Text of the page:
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Stomatitis in Cats: Vet Reviewed Risks, Causes, Signs & Treatments

Written by: Dr. Stacie Grannum DVM (Veterinarian)

Last Updated on May 17, 2024 by Catster Editorial Team

Cat not eating food

Stomatitis in Cats: Vet Reviewed Risks, Causes, Signs & Treatments

VET APPROVED

Dr. Stacie Grannum, DVM (Vet) Photo

WRITTEN BY

Dr. Stacie Grannum, DVM (Vet)

Veterinarian, DVM

The information is current and up-to-date in accordance with the latest veterinarian research.

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For reasons unknown, cats may develop a painful inflammatory condition in their mouth. This is called stomatitis and may be the result of an overactive immune response to plaque and bacteria in the oral cavity. The typical treatment is to surgically remove some or all of the teeth to decrease the number of surfaces that bacteria can adhere to. Most cats do quite well after the recovery process, with a notable increase in their comfort level.

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What Is Stomatitis in Cats?

In medical terminology, the prefix stomat– means mouth, and the suffix –itis means inflammation. Together, these combined words mean “inflammation of the mouth.” Affecting up to 10% of cats, stomatitis is a painful disease involving the gums, tongue, mucous membranes of the oral cavity, and in some cases, the back of the throat1. You may also see feline stomatitis referred to as feline chronic gingivo-stomatitis.

hand showing the teeth of blue tabby maine coon cat
Image Credit: Nils Jacobi, Shutterstock

What Are the Signs of Stomatitis in Cats?

In general, signs of stomatitis may include:
  • Bad breath
  • Drooling
  • Lack of grooming
  • Dropping food
  • Crying out in pain when eating
  • Inappetence
  • Weight loss
  • Reluctance to yawn

What Are the Causes of Stomatitis in Cats?

Unfortunately, the causes of this painful and progressive disease remain unknown. It seems to be an underlying abnormality in the cat’s immune response or a heightened immune response to plaque and bacteria on the teeth, but this has not been confirmed. Viruses like feline immunodeficiency virus and feline leukemia virus may also play a role in the development of stomatitis.

How Is Stomatitis in Cats Diagnosed?

Your veterinarian may diagnose stomatitis after performing a thorough examination of your cat’s mouth. Findings may include substantial inflammation and redness of the gums, inside of the cheeks, and the back of the mouth. It is not uncommon for cats to also have periodontal disease and tooth resorption in conjunction with stomatitis.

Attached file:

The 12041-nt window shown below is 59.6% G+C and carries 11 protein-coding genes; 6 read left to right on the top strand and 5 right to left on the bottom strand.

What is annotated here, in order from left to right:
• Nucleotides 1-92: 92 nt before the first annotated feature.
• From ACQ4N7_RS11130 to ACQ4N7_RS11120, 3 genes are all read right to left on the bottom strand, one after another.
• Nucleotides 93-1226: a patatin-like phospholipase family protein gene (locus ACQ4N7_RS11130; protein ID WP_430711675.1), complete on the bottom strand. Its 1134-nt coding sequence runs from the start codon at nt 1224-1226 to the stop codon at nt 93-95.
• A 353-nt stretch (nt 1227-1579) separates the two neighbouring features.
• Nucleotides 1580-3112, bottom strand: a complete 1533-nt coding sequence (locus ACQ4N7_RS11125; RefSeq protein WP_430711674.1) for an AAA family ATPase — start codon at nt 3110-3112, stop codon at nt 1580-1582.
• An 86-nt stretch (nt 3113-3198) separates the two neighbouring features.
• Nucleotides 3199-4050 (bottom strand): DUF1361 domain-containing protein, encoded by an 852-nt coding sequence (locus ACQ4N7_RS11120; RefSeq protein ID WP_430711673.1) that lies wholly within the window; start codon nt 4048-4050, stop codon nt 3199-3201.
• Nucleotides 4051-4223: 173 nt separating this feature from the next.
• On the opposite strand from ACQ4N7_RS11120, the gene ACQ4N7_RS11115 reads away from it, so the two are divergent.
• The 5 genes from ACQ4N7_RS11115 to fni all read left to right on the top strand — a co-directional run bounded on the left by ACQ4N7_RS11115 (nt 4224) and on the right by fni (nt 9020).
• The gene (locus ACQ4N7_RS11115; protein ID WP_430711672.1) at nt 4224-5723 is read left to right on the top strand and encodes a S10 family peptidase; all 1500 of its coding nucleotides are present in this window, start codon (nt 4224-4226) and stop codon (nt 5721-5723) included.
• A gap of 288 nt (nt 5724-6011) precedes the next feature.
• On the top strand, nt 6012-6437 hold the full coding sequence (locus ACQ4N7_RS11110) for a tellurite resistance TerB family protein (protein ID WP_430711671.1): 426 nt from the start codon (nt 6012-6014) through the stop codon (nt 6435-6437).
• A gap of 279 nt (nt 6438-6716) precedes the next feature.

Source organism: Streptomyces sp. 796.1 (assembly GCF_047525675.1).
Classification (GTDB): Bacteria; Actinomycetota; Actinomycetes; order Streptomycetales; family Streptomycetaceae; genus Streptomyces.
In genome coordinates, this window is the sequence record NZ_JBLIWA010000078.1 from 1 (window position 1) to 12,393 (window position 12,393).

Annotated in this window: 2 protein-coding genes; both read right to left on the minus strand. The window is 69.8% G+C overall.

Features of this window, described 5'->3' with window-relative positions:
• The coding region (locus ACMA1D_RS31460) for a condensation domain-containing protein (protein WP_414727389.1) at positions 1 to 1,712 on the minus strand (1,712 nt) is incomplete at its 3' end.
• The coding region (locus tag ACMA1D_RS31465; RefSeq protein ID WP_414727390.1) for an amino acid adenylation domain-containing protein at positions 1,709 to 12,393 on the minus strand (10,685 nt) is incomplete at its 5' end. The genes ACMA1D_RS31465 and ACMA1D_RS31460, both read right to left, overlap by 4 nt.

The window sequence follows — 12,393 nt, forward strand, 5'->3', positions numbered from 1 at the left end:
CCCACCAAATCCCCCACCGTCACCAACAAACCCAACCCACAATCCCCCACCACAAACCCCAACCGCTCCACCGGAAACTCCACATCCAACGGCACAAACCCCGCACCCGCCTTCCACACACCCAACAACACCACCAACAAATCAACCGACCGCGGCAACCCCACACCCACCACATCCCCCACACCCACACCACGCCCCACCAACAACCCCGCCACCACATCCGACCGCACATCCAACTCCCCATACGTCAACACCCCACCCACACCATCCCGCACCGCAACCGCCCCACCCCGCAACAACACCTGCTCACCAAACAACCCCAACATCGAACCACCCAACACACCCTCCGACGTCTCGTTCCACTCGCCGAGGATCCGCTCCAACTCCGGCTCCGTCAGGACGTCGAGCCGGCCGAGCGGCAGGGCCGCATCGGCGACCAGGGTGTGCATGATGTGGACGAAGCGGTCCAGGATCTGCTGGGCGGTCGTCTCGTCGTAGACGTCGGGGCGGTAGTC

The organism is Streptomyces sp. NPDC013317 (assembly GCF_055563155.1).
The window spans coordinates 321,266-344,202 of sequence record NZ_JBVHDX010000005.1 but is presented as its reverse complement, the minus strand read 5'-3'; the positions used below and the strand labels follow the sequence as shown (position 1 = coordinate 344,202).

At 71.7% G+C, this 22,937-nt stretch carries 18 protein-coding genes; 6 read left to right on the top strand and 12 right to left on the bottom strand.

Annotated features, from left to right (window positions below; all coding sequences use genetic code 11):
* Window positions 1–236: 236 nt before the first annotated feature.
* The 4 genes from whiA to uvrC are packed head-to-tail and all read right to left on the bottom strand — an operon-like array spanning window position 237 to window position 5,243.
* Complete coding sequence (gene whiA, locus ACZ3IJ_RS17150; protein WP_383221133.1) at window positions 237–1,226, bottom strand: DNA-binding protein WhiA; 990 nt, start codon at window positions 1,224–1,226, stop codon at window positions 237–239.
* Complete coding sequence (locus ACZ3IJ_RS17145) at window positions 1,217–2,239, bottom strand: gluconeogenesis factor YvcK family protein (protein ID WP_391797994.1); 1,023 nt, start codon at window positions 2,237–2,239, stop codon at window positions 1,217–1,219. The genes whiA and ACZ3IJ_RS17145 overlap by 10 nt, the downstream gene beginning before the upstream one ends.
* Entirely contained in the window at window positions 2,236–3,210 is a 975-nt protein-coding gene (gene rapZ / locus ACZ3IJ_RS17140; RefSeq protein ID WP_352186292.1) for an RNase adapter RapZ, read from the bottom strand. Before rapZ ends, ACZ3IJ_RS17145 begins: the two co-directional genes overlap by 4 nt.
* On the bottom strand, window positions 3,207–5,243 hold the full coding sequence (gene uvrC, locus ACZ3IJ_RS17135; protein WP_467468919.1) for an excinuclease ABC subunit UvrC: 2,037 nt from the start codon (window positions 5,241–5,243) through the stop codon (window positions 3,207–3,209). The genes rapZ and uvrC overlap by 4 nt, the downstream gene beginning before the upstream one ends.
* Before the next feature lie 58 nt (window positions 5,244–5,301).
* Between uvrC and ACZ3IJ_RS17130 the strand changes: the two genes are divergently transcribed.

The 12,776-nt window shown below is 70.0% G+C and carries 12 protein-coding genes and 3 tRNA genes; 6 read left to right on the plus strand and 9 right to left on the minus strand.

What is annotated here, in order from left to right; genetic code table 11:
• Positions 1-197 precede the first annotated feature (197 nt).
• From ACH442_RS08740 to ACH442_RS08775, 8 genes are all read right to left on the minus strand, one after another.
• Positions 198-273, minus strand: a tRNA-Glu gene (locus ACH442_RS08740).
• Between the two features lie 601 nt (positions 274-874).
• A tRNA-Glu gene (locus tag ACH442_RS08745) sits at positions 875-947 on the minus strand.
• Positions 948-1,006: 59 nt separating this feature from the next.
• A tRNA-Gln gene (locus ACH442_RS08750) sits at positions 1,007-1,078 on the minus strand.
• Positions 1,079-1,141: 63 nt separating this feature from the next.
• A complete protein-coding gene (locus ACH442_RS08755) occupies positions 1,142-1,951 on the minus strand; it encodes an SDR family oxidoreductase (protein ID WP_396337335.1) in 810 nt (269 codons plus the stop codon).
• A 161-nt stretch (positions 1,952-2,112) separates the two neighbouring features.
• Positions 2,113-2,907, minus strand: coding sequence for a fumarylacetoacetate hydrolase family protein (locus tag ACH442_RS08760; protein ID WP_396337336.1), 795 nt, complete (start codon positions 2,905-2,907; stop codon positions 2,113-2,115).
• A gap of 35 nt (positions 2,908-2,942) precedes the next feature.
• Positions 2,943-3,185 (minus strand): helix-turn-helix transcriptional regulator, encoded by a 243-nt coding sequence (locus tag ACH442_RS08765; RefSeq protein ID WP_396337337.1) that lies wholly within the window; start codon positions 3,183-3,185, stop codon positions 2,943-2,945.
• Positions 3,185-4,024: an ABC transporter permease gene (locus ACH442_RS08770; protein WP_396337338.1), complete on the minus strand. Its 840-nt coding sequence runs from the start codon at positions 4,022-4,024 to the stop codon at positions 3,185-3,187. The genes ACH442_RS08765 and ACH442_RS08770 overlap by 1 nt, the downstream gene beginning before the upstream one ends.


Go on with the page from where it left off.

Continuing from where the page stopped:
veterinarian checks teeth or mouth to a cat
Image Credit: PRESSLAB, Shutterstock

How Do I Care for a Cat With Stomatitis?

Currently, the best way to treat stomatitis in cats is by surgically removing the teeth. This is done to reduce the oral bacteria and plaque that may be causing an inflammatory response. Approximately 90% of cats diagnosed with stomatitis that have undergone partial or full-mouth tooth extractions have all signs of pain and inflammation resolved, thus increasing their comfort and well-being. Your veterinarian may refer you to a veterinary dentist to perform the specialized surgery.

If your cat normally eats hard kibble, transitioning them to a moist or softened food diet (i.e., canned food) before surgery can help the recovery process, as cats must typically remain on a softened diet for 2–3 weeks after surgery. Your veterinarian will also provide at-home medications to lessen the pain and inflammation during healing. If your cat is reluctant to eat, a medication to stimulate your cat’s appetite may also be prescribed. Once your cat is completely healed, they may transition back to a hard kibble diet if they are willing to eat it.

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Frequently Asked Questions

Is Stomatitis Curable?

The current recommendation is to perform partial or full-mouth tooth extractions to resolve the inflammation and pain.

Is Stomatitis Contagious to Other Cats?

No, stomatitis is not contagious. It cannot be passed from one cat to another.

Will My Cat Be Able to Eat Without Any Teeth?

Yes, most cats adapt quite well to having no teeth. In fact, you will likely see improvements in your cat’s quality of life and well-being once the pain and inflammation are gone.

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Conclusion

Stomatitis is a painful condition in cats that affects the gums and soft tissues of the mouth. Causes remain unknown but may be related to an abnormal immune response to plaque and bacteria. Signs may include bad breath, difficulty eating, drooling, and weight loss. Current treatment recommendations include partial or full-mouth tooth extractions to resolve the pain and inflammation. Most cats do well after surgery, with an increase in comfort and well-being.


Featured Image Credit: Elena Kutepova, Shutterstock

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